What is the head of a major enterprise software company doing in a keynote presentation at the Consumer Electronics Show in Las Vegas? That's a question that Salesforce.com CEO Marc Benioff asked himself on Wednesday.
Benioff, who was interviewed on stage by MediaLink CEO and chairman Michael Kassan about Marketing in the Cloud, pointed out that the consumer technology industry is "not my industry per se," and rhetorically asked himself, "What am I doing here?" To which he answered: "I don't even know."
But then he went on to cite reasons why consumer technology interests Salesforce.com. To begin with, he noted that virtually every device in the big trade show this week seems to be connected to the cloud, echoing Salesforce's emphasis on the cloud since its founding.
Toyota as an App
Benioff went on to point out a variety of ways in which what used to be described as marketing, service and customer relationship management () are being driven by social media into new directions that blur the distinctions, as companies compete to keep their customers. As an example, he noted that he asked a Toyota executive why there isn't a "Toyota Friend" model that can connect to other cars, or why the car itself can't run as an app off of an iPhone. The iPhone, he noted, is already "more powerful" than the computer in the car.
He said that some companies conduct what amounts to "social media stalking," and, when their brand is mentioned in social media, they connect to say, in effect, "We love you, too." But, Benioff added, "they can't tell" where those social customers are physically or virtually, meaning that their customer understanding is very limited. Another example: If a Net-connected dishwasher develops a problem, someone from the brand should be calling the dishwasher owner to fix the problem, he said, pointing to what could become the next phase of increasingly pro-active customer service.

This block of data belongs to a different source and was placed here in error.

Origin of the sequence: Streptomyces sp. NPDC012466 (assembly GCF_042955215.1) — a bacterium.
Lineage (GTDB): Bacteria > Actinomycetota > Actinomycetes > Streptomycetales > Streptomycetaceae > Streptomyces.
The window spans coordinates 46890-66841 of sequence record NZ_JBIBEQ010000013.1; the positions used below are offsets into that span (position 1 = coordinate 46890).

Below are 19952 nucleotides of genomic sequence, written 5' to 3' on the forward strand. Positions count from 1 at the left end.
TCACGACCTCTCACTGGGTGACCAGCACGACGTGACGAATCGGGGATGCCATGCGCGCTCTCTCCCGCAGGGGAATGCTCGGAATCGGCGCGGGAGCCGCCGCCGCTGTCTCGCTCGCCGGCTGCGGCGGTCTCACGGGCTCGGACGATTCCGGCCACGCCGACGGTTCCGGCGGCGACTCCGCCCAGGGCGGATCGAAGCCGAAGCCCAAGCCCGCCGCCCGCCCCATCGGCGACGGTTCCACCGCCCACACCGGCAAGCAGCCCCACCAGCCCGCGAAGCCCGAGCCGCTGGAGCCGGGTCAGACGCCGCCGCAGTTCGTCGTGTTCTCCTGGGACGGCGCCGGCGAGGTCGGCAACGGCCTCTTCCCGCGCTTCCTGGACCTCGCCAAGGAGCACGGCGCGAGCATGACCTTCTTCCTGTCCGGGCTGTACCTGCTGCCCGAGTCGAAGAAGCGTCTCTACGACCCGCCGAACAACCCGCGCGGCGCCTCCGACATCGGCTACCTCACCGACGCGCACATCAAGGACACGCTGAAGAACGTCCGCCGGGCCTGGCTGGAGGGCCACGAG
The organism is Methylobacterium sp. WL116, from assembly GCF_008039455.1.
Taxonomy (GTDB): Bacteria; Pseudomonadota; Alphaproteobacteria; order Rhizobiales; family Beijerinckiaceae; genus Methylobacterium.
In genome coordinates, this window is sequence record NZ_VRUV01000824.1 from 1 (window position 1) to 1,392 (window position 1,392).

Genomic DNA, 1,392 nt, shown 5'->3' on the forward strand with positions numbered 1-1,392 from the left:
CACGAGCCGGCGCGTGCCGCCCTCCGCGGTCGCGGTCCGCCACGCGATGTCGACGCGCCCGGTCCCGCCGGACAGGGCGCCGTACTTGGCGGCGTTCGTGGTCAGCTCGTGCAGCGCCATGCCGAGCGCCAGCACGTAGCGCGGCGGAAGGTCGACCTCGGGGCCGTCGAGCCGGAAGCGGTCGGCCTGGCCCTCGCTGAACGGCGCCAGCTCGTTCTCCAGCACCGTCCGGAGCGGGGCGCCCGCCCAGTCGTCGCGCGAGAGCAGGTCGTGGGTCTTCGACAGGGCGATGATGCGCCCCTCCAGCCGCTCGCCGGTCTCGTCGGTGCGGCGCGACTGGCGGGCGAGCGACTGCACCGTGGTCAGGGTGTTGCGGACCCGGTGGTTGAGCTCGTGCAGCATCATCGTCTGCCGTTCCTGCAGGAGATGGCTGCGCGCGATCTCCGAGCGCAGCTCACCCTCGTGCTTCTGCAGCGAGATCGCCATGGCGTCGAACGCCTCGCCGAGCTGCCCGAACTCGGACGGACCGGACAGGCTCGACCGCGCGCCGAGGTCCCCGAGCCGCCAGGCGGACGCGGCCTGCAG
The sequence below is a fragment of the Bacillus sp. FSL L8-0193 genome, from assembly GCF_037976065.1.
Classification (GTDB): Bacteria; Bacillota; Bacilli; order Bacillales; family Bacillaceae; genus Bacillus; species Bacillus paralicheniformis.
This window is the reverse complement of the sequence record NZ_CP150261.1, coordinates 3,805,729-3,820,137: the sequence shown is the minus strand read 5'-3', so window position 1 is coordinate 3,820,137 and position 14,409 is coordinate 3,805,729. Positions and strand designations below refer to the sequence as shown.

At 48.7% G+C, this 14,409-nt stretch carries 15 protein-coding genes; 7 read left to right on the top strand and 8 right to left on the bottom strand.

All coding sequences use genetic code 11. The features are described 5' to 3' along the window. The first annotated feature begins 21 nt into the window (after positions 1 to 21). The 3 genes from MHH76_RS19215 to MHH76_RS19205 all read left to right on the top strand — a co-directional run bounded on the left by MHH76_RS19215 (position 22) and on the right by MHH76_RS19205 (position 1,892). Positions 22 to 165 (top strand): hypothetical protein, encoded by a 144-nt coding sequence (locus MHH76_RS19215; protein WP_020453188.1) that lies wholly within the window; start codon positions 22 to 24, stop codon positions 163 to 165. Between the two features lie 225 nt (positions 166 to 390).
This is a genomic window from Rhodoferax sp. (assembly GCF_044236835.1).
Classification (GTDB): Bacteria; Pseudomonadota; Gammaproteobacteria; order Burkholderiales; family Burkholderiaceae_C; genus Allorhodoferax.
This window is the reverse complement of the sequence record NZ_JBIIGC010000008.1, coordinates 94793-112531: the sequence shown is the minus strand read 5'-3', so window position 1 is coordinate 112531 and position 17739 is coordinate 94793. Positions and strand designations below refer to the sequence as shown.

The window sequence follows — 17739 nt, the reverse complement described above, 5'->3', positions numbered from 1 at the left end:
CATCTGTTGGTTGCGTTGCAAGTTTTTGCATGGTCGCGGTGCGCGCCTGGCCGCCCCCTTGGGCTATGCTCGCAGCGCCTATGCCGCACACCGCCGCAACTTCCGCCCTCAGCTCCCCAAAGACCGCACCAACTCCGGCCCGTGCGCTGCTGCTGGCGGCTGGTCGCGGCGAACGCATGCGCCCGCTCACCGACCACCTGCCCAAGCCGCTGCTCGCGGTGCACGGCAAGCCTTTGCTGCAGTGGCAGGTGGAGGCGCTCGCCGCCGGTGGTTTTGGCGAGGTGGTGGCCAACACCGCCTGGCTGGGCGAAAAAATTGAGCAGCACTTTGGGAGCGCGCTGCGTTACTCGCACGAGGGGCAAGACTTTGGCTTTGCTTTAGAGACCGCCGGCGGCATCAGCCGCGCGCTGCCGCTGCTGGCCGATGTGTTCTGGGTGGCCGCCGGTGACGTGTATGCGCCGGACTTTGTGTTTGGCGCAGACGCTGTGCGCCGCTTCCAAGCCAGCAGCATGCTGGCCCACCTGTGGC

Customer service, he indicated, is "the new marketing," when problems about a brand could easily get solved by the brand -- and then the customer pays back that investment by demonstrating his enthusiasm to his friends via social media.
Trust = 'No. 1 Value'
Benioff also pointed to the many benefits of connecting either consumer or industrial technology to the cloud. He cited the examples of a Coca Cola Freestyle machine that allows a user to mix soft drinks or juices and then share a description of the mixture with friends, or a connected aircraft engine that could be diagnosed remotely.
A company's trust, he said, "has to be your No.1 value." Separately from the keynote discussion, the Salesforce CEO also told CNBC that his company has spent "a billion dollars acquiring companies just to be able to show our customers exactly how to connect with their customers," and CES is about the technologies that the end customers will be using.
Brad Shimmin, an analyst with industry research firm Current Analysis, noted that Salesforce.com and every company represented at CES are being affected by the movement to the cloud and to "the new desktop -- your device."
He said that Benioff "is trying to get across to his customers," including developers and the companies at CES, that an enterprise's technology no longer needs to end at the firewall, and they now must actively court, listen to and embrace their customers through the consumer technology their customers often use.